It's clear the single-serve coffee market has reached a saturation point. Fiscal third-quarter earnings for Keurig Green Mountain (UNKNOWN:GMCR.DL) showed that sales of the new 2.0 coffee brewing appliance were way down and even pods sales have run their course.
That sent Keurig's stock careening 30% lower as investors hammered the coffee maker for its dour outlook. But now with shares sitting 60% below where they started 2015, some might be wondering if this was overkill and if the deeply discounted stock represents a buying opportunity.
Like day-old coffee
Keurig said brewer sales plunged 26% in the quarter, undoubtedly part of the backlash it faced from the DRM-like lockout features its new coffee appliance sported that was only functional if Keurig-branded K-cups were used. While Keurig eventually relented and jiggered the machine to allow third-party pods to to be compatible, this is a big problem for the coffee maker because the appliance's exclusivity was what was going to give Keurig its competitive moat once again.
Following the expiration of K-cup patents in 2012, sales dipped and profits were narrowed. It blunted the worst impact of a flood of rival pods advertising themselves as K-cup compatible by entering into partnerships with companies that were both customer and competitor. Starbucks and Dunkin' Donuts, for example, agreed to have Keurig distribute their coffee in K-cup pods, even as Starbucks sold its own single-serve brewing system.
But the 2.0 machine was supposed to return profits and margins to their prior levels. What Keurig didn't count on was consumers' intransigence in giving up their discounted third-party pods for premium-priced K-cups. Keurig's fall has been nothing short of stunning.
And it's not just the appliances, either, as K-cup pod sales -- the one thing in Keurig's razor-and-blade business model that had kept the company afloat -- also fell in the third quarter. While Keurig blamed both product mix and currency effects as the prime culprits in the 1% decline in pod sales, they were weak enough that it also represents the first time ever pod sales have fallen from one year to the next.
Competitive pressure from pod makers such as Treehouse Foods, Jarden, and Mondelez International resulted in a 5% drop in total revenues in the quarter to $970 million, below Wall Street's forecast of more than $1 billion and even below management's internal guidance.
Keurig maintains that its own brands and licensed brands still command a 40% share of the pod market, indicating the coffee maker still retains a loyal following, but the coming introduction of the new cold-beverage system provides plenty for investors to worry about.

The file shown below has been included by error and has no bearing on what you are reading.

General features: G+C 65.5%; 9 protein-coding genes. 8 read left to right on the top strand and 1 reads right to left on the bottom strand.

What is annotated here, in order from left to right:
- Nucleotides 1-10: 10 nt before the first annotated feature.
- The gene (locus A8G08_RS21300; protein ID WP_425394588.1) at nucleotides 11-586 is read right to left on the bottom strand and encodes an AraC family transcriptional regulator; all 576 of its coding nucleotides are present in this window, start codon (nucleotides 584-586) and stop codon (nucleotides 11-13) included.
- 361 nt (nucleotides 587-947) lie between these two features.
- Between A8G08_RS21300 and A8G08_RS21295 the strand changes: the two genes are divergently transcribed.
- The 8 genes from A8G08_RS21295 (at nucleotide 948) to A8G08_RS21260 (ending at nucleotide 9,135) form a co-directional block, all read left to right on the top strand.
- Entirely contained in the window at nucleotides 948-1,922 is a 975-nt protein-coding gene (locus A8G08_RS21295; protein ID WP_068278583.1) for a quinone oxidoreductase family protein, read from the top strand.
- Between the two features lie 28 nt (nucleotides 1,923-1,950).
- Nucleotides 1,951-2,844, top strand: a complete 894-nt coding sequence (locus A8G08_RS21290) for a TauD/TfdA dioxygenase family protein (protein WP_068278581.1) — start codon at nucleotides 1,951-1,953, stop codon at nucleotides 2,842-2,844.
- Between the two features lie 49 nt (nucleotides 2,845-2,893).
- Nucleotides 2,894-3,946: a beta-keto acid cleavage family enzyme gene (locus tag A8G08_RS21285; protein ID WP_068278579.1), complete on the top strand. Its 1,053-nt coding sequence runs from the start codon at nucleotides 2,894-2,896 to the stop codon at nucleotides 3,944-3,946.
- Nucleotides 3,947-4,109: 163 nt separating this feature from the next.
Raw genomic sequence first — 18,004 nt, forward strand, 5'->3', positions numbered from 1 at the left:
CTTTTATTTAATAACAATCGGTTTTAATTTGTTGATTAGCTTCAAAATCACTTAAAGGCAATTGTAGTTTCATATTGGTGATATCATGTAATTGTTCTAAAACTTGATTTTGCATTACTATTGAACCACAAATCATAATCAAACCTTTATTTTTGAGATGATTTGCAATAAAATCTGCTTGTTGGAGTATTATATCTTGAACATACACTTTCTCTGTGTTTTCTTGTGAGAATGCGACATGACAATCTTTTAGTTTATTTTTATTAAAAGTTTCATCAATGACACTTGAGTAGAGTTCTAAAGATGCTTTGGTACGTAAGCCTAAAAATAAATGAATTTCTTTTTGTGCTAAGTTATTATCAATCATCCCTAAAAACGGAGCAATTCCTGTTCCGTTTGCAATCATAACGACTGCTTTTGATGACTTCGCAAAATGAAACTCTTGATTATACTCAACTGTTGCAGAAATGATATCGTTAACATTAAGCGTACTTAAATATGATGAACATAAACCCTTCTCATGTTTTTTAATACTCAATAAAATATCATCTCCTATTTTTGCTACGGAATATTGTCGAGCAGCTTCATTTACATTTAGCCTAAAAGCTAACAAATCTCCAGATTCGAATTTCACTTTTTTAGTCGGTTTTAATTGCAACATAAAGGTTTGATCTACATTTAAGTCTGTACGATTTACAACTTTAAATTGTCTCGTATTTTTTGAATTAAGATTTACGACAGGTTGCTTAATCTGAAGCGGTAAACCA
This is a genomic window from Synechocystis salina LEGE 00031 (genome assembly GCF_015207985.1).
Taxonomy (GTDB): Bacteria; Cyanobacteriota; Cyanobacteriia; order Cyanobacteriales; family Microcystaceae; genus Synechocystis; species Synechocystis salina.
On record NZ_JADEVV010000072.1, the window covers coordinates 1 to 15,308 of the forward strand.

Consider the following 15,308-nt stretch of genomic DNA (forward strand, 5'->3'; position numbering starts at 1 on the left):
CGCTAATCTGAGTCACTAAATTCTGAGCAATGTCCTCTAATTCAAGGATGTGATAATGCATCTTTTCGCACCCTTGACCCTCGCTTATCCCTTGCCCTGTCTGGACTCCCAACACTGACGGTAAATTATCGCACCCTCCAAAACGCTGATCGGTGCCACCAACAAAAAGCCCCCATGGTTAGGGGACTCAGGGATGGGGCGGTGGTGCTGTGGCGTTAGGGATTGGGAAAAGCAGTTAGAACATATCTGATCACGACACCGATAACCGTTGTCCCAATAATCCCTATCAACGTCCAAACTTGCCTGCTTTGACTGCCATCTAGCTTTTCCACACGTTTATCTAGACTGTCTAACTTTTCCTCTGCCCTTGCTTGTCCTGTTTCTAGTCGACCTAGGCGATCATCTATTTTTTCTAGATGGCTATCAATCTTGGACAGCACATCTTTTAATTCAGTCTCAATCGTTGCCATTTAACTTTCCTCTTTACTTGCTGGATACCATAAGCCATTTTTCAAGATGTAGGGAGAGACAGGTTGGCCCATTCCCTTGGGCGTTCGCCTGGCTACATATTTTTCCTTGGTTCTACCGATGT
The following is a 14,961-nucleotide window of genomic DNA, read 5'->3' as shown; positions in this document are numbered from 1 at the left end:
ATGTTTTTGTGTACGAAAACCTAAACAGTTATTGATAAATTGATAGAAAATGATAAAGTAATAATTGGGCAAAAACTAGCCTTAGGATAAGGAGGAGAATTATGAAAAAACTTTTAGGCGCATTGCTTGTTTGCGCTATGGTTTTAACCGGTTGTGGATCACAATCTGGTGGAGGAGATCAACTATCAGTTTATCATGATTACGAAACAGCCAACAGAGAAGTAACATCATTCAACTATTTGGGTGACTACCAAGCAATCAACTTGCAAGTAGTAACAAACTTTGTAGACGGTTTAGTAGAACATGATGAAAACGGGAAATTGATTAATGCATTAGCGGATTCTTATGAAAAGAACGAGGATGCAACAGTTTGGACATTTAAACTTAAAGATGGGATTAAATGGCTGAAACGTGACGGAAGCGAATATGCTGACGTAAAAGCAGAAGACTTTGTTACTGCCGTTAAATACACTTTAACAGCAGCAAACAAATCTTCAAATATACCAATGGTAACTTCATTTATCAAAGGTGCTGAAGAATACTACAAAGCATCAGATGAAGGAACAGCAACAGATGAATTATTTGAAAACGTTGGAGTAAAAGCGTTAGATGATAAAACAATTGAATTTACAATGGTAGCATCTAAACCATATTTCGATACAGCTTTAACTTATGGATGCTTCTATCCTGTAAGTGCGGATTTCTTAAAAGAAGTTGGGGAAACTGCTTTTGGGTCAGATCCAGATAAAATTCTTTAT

A chilly reception
The coffeemaker's partnership with Coca-Cola (NYSE:KO) to launch a branded at-home cold system was seen as an opportunity to recapture the halo Keurig wore when its coffee appliance first hit the market. That the soda giant took a $2 billion, 16% stake in Keurig was also seen as a huge vote of confidence for it.
But Keurig squandered the goodwill it built up with that deal through a failed soft rollout of the Kold appliance. Not only did it limit sales to online channels, but it also priced the system well beyond the reach of the masses. CEO Brian Kelley might be awestruck by the new technology designed into the Kold, but pricing the appliance around $300 and selling the pods for $1 is setting the appliance up to fail.
The beauty of the original K-cup coffee brewer was that Keurig subsidized the manufacturing cost of the machine and made the difference up by selling consumable pods. Whatever subsidy Keurig is giving the Kold, the price is still a huge premium compared with competing systems such as SodaStream International's (NASDAQ:SODA), which retail for between $80 and $200.
Moreover, there's only a select few customers who will pay $1 for the privilege of making a glass of Coke at home when they can go to the local grocery store and grab a 12-pack of Big Red for just a few dollars more. And it's a 12-pack that's also guaranteed to taste consistent across every can consumed, not like the variability the do-it-yourself way introduces.
But wait! There's more!
It's true the Keurig Kold will do more than just make Cokes at home. Bottled water is becoming huge, which is why SodaStream has repositioned itself as a sparkling-water company instead of a soda maker, but $300 is a hefty price to pay for making your own water. Adult beverages may be its last, best hope.
Considering the foregoing, there's little to recommend Keurig Green Mountain's stock even at these dramatically reduced levels. At least not until there's some indication that management's plan is the right one.
So far they've proved incapable of correctly gauging consumer sentiment, and diving in to Keurig's stock now would amount to an overly risky bet that the company will suddenly wake up and smell the coffee.